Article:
The Matterhorn appears to be a massive, immovable mountain towering over the landscape near Zermatt, Switzerland for millennia. However, new research led by the WSL Institute for Snow and Avalanche Research SLF in Switzerland shows that this impression is wrong and that the Matterhorn is in fact constantly in motion, swaying gently back and forth approximately every two seconds. This subtle vibration with imperceptible amplitudes is caused by seismic energy in the Earth originated from oceans, earthquakes, and human activity.
Each object, including mountains, high-rise buildings, or bridges, vibrate at certain frequencies when affected by seismic energy. These natural frequencies depend on the geometry and material properties of the object. “We wanted to know whether such resonant vibrations can also be detected on a large mountain like the Matterhorn,” said study lead author Samuel Weber, a researcher at the WSL Institute.
Dr. Weber and his colleagues installed several seismometers on the Matterhorn, including one just below the summit, at 14,665 feet above sea level, and recorded all movements of the mountain at a high resolution in order to derive the frequency and direction of resonance.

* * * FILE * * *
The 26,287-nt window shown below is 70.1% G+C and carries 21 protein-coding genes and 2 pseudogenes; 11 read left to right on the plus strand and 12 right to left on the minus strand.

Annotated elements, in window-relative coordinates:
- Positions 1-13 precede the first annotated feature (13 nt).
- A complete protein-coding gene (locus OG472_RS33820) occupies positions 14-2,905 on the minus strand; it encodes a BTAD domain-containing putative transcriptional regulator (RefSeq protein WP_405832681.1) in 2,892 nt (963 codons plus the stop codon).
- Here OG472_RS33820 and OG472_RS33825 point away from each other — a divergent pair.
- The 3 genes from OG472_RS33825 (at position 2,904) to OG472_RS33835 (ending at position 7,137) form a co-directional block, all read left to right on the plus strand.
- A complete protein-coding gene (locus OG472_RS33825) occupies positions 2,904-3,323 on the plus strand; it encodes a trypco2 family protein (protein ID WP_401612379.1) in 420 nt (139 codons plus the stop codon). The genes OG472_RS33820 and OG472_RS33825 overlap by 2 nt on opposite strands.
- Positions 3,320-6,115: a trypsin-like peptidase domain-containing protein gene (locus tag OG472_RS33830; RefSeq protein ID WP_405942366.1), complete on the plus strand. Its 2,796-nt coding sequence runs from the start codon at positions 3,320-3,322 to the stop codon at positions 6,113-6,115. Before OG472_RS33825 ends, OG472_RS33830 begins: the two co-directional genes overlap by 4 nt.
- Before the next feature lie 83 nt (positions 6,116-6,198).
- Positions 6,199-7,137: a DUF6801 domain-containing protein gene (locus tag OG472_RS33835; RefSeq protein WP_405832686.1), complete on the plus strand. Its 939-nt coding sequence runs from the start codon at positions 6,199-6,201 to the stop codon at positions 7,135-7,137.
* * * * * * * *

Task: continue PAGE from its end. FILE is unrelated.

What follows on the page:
They found that the Matterhorn oscillates in a north-south direction at a frequency of 0.42 Hertz, and in an east-west direction at a similar frequency. Compared to the reference station at the foot of the mountain, the measured movements on the summit were up to 14 times stronger. This phenomenon is due to the fact that the summit moves freely, while the base of the mountain is fixed, like a tree swaying in the wind.
The researchers warn that such movements can intensify during earthquakes and potentially cause damage. “Areas of the mountain experiencing amplified ground motion are likely to be more prone to landslides, rockfall, and rock damage when shaken by a strong earthquake,” said study co-author Jeffrey Moore, an assistant professor of Geology and Geophysics at the University of Utah.
Such vibrations are not a peculiarity of this specific mountain. Other peaks, such as the Grosse Mythen, which is significantly smaller than Matterhorn, vibrate in a similar manner. In fact, since it is smaller, the Grosse Mythen vibrates at a frequency four times higher than Matterhorn.
Until now, Matterhorn is the largest mountain shown to vibrate. “It was exciting to see that our simulation approach also works for a large mountain like the Matterhorn and that the results were confirmed by measurement data,” concluded Professor Moore.
The study is published in the journal Earth and Planetary Science Letters.